finding the nugget

I actually giggle when I say the word nugget. I'm not sure why. It's a weird word.

But that silly little word has meant a lot to me over the past two months.

When I went to Uganda to work with Sole Hope -- blog with them and document their incredible work -- there was a sense of trepidation. How was I going to explain what I saw, what I understood in one blog post? How could I make anyone care?

One of the women on the trip -- Logan, I think-- said "Find the nugget. That's all you need to do. Find the nugget of truth in the day and write about that."

That stuck with me. Find the nugget.

In Uganda, there was so much truth, so much experience and picking the best little nugget of truth was hard to narrow down. Back home in America, I have the opposite problem: I feel like sometimes there is no nugget of truth at all.

I love the corporate day job and the evening job (etsy shop + blog) but many days I don't feel like I am making a difference. There is no nugget of truth to impart. I go to work, I come home. My life feels ordinary. In Uganda, it was so easy to see the difference I made, the way I could encourage the Collies, the way I could share their story, Sole Hope's story -- even by making a clinic go smoother-- I felt like my presence made a huge difference.

Then I come home. And I struggled and still struggle. Somedays, I feel as if all my hands do is vanity. There's a book in the Bible where the writer talks about the pain of every day, the feeling of thinking that no matter what we do, things will be the same.

It's a disheartening feeling to be sure. But the word nugget rings in my head and I've come to believe it's just as true in the U.S., where I am easily distracted by things and busyness and deadlines, as it is in the sweet community of Uganda.

Every day there is truth, there is goodness, there is a place to make an impact. But I need to seek it out -- I need to find that nugget and pursue it.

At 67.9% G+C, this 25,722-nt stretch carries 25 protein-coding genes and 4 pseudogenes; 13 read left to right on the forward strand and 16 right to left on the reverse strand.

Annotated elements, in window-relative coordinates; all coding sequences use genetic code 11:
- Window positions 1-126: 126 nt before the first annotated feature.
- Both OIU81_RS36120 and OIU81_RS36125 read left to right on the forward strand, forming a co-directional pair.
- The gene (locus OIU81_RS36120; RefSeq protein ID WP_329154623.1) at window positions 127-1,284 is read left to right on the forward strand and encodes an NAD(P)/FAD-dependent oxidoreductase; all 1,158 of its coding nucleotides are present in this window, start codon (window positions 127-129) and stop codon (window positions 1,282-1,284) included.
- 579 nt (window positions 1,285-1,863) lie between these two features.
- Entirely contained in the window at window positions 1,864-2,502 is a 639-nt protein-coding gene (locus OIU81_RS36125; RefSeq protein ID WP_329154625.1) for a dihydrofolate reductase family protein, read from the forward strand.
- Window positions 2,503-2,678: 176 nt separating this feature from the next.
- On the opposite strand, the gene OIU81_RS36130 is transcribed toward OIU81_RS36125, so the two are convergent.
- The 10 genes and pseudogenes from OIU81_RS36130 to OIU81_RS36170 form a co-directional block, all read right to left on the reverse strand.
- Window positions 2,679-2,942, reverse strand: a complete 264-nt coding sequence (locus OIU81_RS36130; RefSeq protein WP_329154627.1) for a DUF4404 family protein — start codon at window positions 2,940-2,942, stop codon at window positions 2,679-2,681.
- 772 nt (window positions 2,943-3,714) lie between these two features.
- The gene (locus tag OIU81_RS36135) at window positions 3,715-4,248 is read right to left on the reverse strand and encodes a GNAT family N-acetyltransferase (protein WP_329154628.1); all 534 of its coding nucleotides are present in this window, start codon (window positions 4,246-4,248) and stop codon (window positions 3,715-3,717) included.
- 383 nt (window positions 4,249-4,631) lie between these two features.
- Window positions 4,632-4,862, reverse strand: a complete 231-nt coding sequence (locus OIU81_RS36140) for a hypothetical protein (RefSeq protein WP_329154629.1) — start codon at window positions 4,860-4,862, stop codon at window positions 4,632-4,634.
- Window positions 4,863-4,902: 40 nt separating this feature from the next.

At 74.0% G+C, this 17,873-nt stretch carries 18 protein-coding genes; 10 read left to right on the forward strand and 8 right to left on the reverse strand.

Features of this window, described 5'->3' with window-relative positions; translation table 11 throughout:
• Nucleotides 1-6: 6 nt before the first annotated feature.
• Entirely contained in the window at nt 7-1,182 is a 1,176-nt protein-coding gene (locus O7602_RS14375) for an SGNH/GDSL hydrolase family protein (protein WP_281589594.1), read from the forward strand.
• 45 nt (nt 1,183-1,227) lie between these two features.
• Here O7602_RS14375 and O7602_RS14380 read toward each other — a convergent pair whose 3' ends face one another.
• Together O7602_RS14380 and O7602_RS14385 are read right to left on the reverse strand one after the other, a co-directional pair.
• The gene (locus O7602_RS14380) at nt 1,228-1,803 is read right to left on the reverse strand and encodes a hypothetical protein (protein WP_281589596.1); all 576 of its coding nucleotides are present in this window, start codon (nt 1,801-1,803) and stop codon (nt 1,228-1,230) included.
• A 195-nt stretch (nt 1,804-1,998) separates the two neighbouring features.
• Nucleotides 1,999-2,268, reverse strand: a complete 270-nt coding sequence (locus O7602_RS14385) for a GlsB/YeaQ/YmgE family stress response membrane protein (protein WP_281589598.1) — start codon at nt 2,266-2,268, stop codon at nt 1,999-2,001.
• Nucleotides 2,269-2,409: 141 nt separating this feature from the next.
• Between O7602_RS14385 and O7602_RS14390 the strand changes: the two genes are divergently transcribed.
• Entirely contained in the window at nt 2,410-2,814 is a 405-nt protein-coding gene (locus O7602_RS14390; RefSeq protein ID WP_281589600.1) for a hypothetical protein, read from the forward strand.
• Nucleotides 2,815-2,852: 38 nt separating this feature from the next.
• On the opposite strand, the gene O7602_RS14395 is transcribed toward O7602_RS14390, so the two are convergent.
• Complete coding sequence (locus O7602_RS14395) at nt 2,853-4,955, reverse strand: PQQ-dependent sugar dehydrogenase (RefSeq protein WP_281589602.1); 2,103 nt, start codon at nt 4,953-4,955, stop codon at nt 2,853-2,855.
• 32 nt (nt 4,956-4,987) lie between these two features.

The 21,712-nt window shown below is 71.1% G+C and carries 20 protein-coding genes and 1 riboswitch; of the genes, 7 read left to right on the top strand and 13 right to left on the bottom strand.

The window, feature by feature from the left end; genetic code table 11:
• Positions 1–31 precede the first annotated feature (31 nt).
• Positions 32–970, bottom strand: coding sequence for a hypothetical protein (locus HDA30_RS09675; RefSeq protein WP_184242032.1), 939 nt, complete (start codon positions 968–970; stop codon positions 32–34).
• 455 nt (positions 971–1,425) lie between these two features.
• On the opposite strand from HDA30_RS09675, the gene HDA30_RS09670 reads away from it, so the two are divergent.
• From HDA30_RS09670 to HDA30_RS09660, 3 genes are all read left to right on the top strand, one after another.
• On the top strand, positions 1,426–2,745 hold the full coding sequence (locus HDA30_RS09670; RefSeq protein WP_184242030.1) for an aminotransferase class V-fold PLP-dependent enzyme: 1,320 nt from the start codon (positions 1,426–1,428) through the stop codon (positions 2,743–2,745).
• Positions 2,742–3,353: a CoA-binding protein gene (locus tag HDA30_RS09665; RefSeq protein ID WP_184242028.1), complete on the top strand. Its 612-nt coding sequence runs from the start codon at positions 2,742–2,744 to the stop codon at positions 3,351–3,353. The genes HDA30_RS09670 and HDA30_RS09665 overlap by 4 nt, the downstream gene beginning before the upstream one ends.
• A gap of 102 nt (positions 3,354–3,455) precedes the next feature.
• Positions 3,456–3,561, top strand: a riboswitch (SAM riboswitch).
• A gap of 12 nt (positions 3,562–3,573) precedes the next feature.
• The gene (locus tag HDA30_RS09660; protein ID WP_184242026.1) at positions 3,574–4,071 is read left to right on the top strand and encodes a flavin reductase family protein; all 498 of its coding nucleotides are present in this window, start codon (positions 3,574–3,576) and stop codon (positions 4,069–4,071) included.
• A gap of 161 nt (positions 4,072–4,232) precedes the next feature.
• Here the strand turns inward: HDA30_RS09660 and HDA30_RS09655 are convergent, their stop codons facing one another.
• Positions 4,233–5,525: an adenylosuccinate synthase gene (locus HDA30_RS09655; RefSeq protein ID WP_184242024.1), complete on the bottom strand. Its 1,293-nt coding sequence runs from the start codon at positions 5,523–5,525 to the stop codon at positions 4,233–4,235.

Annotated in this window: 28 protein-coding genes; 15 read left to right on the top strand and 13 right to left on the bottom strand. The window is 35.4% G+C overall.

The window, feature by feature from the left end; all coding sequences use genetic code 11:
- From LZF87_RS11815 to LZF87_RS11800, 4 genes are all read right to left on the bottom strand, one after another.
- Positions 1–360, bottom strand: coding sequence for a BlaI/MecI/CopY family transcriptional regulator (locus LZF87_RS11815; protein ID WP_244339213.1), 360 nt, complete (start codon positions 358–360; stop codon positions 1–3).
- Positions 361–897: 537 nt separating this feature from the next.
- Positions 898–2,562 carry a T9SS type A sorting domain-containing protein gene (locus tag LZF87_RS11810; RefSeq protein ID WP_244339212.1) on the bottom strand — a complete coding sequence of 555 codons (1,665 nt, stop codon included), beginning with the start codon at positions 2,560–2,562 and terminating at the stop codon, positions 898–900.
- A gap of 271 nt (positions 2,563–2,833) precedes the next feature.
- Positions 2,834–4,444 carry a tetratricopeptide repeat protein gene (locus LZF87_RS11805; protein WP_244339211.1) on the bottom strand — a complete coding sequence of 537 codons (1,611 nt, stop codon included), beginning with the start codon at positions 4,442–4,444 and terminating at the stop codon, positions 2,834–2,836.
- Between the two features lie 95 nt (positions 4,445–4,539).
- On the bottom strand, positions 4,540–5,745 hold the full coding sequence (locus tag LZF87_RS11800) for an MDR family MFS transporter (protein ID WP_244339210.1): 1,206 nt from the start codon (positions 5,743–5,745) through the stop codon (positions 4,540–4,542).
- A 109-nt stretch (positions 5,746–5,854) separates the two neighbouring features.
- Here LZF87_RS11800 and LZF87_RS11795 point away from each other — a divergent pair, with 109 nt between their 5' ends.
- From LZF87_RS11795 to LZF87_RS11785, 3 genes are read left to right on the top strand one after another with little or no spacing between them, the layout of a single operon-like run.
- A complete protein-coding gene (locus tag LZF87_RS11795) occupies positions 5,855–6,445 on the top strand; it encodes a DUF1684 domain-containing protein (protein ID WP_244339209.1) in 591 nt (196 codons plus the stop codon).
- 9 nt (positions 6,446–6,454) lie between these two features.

I truly believe we are where we are for a reason -- whether it be atop a comfortable mountain or in a valley of challenges. I don't know why I was born in my hometown and given every opportunity and why some people are not. But I have to believe that there is something to take from it, there is something I can do with it. I just need to find the nugget.

xo, erika

p.s. you can read more about my trip here.


  1. I have never had an experience like yours where you help those in need, but there are little things you can do which can make big changes. Like switching to ethical banks and researching which companies invest in good places as opposed to lining the managers' pockets. It must be hard to come back from such an experience but there are people who need you everywhere.

    I'm loving your posts about your trip :)

  2. This really is beautiful, and while I don't understand the extent of your feelings, I can relate.

  3. This is the biggest fight I have with travel and one of the reasons I think I get so antsy when I'm in the US. It's so hard to clean out the clutter of our homes and minds so we can focus on what really matters. Somehow it's clearer overseas, and I wonder if that's because we often travel there with a specific purpose, when it's harder to discern that in our everyday.

    I'm praying for you, Erika. I'm still trying to find the nugget in my own life after a few trips abroad and I know how hard it is! Hold fast to Jesus through it. I know He'll show us the way.

  4. I sometimes stop and wonder why I am where I am. But I always feel like it's for a reason. Maybe I haven't found that reason yet but I know in my heart there is one.


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